, Volume 49, Issue 4, pp 413-430

Windows into the mind

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As faculty, our goals for students are often tacit, hidden not only from students but from ourselves as well. We present a conceptual framework for considering teaching goals – what we want our students to achieve – that encourages us to think more broadly about what we mean by achieving in our knowledge domains. This framework includes declarative knowledge (“knowing that”), procedural knowledge (“knowing how”), schematic knowledge (“knowing why”) and strategic knowledge (“knowing when, where and how our knowledge applies”). We link the framework to a variety of assessment methods and focus on assessing the structure of declarative knowledge – knowledge structure. From prior research, we know that experts and knowledgeable students have extensive, well-structured, declarative knowledge; not so novices. We then present two different techniques for assessing knowledge structure – cognitive and concept maps, and a combination of the two – and provide evidence on their technical quality. We show that these maps provide a window into the structure of students declarative knowledge not otherwise tapped by typical pencil-and-paper tests. These maps provide us with new teaching goals and new evidence on student learning.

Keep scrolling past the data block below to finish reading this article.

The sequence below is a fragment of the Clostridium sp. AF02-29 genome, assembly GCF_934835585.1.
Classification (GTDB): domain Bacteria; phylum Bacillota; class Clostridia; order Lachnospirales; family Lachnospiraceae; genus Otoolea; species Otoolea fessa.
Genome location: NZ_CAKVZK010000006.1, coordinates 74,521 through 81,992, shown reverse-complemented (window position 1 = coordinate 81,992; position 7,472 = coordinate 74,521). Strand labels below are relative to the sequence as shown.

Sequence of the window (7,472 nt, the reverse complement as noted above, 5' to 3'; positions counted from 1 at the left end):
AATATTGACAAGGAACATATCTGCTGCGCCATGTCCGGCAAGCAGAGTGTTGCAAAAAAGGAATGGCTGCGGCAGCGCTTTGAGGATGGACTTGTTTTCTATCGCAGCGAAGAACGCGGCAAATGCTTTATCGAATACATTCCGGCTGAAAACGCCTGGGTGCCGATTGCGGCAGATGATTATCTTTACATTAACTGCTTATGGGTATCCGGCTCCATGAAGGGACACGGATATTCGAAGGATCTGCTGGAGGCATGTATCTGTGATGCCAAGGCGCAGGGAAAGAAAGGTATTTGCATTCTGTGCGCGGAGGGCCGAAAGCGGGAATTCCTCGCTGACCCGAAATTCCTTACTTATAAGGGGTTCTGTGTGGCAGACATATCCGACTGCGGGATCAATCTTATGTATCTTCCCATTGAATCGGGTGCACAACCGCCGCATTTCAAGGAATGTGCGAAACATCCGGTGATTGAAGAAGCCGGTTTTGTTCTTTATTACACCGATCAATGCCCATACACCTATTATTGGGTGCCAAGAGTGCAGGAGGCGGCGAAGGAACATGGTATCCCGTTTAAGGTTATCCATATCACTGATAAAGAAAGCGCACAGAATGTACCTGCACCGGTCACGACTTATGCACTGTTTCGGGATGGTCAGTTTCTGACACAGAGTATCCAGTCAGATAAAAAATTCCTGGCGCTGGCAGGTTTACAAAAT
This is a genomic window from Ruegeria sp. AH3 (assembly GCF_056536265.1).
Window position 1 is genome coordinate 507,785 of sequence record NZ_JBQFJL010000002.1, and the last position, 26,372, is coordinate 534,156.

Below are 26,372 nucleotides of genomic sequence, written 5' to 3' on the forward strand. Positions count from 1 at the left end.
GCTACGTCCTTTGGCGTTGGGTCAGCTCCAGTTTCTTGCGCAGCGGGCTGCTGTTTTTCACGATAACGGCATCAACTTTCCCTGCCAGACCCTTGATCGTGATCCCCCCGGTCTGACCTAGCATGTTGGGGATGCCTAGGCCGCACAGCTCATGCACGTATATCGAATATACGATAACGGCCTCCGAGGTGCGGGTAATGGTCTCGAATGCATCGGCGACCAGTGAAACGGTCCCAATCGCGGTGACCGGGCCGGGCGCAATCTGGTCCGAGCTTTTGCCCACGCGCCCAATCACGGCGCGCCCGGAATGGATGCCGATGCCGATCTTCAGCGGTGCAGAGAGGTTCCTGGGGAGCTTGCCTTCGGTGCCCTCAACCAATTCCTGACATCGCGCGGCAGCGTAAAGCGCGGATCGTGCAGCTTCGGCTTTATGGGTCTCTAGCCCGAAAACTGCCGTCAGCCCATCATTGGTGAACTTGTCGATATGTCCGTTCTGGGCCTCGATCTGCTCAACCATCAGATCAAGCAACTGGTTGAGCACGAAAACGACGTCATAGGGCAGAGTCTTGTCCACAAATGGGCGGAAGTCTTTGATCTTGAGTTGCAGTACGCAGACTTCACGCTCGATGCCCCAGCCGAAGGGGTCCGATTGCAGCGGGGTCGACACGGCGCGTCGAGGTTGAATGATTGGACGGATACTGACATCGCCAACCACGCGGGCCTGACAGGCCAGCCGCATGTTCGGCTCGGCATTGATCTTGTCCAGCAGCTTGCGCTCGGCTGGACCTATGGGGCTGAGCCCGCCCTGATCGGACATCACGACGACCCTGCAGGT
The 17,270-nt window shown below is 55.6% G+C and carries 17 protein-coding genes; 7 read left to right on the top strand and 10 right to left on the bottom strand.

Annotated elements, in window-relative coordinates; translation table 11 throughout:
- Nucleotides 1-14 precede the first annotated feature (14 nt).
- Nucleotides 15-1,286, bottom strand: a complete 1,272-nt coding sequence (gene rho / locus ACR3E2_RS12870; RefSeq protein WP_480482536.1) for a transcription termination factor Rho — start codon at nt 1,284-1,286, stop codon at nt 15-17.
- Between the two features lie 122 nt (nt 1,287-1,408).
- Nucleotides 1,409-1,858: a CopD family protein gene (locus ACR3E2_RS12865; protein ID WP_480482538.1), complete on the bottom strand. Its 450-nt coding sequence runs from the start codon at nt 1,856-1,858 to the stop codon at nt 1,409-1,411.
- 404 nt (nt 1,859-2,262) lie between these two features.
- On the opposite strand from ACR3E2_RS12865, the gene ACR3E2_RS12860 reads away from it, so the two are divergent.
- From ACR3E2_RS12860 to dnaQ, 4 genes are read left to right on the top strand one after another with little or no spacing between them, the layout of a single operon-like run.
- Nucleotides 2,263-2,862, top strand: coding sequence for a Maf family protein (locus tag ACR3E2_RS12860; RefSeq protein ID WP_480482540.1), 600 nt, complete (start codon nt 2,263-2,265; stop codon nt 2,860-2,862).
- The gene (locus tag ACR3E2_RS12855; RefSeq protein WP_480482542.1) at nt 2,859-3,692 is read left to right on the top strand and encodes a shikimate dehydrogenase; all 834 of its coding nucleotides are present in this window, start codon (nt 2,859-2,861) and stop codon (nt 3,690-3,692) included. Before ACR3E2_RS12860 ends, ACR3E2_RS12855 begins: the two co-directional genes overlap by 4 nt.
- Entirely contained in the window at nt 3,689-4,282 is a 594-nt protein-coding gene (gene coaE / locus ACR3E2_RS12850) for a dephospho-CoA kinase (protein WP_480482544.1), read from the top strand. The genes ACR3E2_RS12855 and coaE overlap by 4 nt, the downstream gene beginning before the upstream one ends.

Based on an invited address, Facoltá di Ingegneria dell’Universitá degli Studi di Ancona, June 27, 2000. This research was supported, in part, by the Center for Research on Evaluation, Standards, and Student Testing (Grant R117G10027), and by the National Science Foundation (Nos. ESI 95-96080). The opinions expressed here represent those of the authors and not necessarily those of the funding agency.